Docs Find Skull Air Pocket in Man Who Kept Falling Over

Modesto Morganelli
Marzo 14, 2018

An 84-year-old man in Northern Ireland complaining of frequent falls and weakness on the left side of his body discovered that it was due to a massive air pocket that had filled the bulk of a section of his brain.

Perhaps nothing too unusual for a man of his age, but further investigations revealed these symptoms were a red flag signaling much bigger problems. When the results from the CT scan came out, the doctors saw a 3-inch air pocket in his right frontal lobe.

Brown and co-author Djamil Vahidassr described the case in an article published in BMJ Case Reports in February. He was otherwise in pretty good health for his age - he didn't smoke or drink much, he was independent and he could still do physical activity.

The scans were so extreme, doctors wondered if the man had forgotten to disclose previous brain surgery or birth defects. The condition is when a pocket of pressurized air forms within the cranium, which typically happens after brain surgery, the study's authors said.

"In my research for writing the case report I wasn't able to find very many documented cases of a similar nature to this one", Finlay Brown, a physician on the case, told the Washington Post.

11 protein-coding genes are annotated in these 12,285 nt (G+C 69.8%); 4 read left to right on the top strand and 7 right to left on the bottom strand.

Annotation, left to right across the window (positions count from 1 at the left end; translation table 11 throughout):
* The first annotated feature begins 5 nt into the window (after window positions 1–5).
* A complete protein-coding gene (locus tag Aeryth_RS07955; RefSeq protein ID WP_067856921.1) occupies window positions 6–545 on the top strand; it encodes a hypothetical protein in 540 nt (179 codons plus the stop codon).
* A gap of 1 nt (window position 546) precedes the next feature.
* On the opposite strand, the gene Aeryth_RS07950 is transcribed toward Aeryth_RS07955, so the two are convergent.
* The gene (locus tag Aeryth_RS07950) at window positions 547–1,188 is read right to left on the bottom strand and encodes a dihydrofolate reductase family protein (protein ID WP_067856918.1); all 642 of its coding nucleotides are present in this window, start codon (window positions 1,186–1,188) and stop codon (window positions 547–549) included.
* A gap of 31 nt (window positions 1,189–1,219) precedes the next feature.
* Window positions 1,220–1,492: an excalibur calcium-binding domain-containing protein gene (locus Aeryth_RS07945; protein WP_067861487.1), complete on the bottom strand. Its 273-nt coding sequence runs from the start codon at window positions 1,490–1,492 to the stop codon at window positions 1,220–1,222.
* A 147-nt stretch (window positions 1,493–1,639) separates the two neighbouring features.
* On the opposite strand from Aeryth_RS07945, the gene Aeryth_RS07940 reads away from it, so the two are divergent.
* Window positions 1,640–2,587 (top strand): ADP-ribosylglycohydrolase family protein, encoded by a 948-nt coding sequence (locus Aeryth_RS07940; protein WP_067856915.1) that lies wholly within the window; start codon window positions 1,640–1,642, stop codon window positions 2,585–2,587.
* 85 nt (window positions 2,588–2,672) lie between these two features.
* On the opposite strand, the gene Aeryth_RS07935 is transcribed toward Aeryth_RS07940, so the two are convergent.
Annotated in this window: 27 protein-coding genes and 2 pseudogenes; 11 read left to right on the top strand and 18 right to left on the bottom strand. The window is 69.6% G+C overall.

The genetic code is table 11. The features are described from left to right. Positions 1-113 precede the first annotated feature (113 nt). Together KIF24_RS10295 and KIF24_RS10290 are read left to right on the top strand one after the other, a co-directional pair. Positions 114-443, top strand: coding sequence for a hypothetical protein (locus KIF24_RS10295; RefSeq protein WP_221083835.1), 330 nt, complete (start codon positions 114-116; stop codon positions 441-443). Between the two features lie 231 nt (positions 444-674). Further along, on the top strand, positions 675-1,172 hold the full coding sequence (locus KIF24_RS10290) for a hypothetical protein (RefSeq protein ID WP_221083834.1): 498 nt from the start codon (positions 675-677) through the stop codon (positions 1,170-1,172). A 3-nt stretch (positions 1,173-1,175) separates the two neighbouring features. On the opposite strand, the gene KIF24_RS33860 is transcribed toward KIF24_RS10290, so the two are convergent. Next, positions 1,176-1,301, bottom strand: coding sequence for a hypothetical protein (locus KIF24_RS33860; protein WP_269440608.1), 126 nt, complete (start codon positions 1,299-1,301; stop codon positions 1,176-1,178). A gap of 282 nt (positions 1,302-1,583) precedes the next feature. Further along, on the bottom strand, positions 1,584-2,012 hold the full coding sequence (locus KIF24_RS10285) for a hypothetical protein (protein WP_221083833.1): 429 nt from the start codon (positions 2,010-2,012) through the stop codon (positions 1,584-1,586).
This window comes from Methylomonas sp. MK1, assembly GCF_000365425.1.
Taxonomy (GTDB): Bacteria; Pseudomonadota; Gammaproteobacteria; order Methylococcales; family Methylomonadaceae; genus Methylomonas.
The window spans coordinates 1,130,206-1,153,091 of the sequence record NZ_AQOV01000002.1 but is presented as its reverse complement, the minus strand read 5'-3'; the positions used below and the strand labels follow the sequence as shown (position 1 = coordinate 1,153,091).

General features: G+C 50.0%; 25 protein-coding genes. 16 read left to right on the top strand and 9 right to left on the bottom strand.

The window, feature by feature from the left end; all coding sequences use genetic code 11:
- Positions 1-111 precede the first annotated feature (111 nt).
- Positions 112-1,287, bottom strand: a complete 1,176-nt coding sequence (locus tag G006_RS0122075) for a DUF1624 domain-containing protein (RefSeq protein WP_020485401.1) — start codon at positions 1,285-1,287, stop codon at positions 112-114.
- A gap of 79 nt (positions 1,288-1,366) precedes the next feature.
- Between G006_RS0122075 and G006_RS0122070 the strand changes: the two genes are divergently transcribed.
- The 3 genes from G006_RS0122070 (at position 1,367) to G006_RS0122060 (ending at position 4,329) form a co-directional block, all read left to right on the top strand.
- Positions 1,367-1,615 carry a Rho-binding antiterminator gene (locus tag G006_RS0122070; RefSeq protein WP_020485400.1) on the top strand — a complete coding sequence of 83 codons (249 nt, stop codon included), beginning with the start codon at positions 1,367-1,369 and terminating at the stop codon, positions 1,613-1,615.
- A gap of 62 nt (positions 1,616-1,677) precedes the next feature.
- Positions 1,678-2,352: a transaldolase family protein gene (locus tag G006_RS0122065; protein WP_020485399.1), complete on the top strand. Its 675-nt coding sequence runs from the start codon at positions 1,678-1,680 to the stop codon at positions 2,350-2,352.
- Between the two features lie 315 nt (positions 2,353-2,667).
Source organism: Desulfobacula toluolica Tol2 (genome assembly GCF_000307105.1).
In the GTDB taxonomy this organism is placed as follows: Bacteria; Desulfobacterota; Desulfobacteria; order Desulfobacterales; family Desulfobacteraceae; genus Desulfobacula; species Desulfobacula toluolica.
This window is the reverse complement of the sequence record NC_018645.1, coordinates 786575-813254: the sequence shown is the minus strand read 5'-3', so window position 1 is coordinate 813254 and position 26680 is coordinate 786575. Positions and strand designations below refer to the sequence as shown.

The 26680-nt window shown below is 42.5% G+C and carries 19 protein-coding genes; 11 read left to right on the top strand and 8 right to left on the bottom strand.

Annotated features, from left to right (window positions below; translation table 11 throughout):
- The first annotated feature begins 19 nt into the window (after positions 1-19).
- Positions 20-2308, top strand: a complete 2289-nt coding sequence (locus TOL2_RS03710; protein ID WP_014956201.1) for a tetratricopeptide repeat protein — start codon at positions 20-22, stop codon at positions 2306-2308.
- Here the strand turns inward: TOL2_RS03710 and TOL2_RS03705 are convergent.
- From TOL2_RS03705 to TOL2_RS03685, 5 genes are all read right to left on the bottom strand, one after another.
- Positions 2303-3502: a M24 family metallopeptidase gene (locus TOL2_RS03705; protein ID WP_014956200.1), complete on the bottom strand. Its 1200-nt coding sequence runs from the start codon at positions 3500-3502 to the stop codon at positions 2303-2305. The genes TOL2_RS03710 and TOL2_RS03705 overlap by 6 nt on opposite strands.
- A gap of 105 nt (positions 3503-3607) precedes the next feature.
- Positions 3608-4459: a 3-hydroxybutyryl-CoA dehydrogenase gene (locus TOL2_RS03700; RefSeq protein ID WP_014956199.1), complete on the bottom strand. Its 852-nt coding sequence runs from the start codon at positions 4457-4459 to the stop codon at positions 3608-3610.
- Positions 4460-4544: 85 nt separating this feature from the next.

The pneumocephalus, in this case, was caused by an osteoma, a benign bone tumor, that formed in the patient's sinuses and eroded through the base of his skull.

The tumour's formation and location had allowed for something of a "one-way valve effect" that had gradually contributed to the cranial air cavity, he added.

"From speaking to the specialists, it seems it has been progressing insidiously over months to years", Brown said. "When the patient sniffed/sneezed/coughed he would most likely be pushing small amounts of air into his head".

The air cavity was also reported as a "rare cause" of a small stroke the man had suffered, which had likely led to the left-side weakness and other symptoms that prompted the man's hospital visit, according to the BMJ Case Reports study. He was given medication to prevent a secondary stroke and sent home with orders to monitor whether his left-side weakness worsened.

"We thought that this was a pocket of air but were not sure how it had got there!"

As more air got in, it slowly pushed the brain aside, said Brown.

The patient declined surgery due to the risks it presented, and the case report stated, "the left-sided weakness was noted to have resolved on follow-up 12 weeks later and he remained well".

Brown and his coauthors, however, stressed in their paper that symptoms like this patient's should always be thoroughly explored.

"Because every now and then, there will be a rare [or] unknown causation of these that could be overlooked", he told the science news site.

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